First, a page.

This study found that while Australia and New Zealand have made progress, routing security is still in a poor state, exposing businesses, government, and citizens to great risks of data loss, theft, or interrupted critical services.

The possible remedy for these issues is obvious — the adoption of RPKI and the associated practices that prevent attacks and loss of routing integrity. The report data indicates half of the tested websites are at risk.

Network operators have a responsibility to ensure a globally robust and secure routing infrastructure. Your network’s safety depends on a routing infrastructure that weeds out bad actors and accidental misconfigurations that wreak havoc on the Internet. The more network operators work together, the fewer incidents there will be, and the less damage they can do.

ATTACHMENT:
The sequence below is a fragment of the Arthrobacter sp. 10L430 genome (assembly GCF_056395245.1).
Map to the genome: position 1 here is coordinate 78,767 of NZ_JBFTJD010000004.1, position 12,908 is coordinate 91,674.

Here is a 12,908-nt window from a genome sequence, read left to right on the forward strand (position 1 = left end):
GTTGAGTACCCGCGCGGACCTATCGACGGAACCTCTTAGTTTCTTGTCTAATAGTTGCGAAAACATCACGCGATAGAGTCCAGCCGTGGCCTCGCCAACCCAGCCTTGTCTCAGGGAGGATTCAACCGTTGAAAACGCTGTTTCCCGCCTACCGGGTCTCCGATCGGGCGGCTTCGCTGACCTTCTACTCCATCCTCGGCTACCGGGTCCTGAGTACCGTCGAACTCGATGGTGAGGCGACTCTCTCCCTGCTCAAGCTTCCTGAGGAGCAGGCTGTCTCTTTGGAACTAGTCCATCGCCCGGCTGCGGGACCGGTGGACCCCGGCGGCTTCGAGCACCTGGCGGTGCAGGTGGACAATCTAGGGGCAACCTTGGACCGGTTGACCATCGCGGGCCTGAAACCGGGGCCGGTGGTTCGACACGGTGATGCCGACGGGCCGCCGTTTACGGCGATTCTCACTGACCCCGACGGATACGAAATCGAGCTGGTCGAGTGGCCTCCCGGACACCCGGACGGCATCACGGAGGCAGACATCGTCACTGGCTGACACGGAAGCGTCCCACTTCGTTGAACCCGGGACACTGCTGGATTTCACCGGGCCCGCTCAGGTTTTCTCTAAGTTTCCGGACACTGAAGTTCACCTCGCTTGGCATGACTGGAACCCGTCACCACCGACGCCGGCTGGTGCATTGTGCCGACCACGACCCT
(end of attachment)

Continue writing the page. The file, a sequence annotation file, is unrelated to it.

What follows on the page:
All Internet Service Providers should aspire to become MANRS participants and comply with routing security best practices, including implementing RPKI. Learn more about MANRS, implement the actions for network operators, and join the community of security-minded operators working together to make the Internet safer for everyone.

View the full report online.

Terry Sweetser has 30+ years of ITEE/Telco experience, and is well known in peering and governance forums. He has now joined APNIC as the Training Delivery Manager (South Asia and Oceania).

This post is adapted from the original at MANRS Blog.

Rate this article

The views expressed by the authors of this blog are their own and do not necessarily reflect the views of APNIC. Please note a Code of Conduct applies to this blog.

Leave a Reply

Your email address will not be published. Required fields are marked *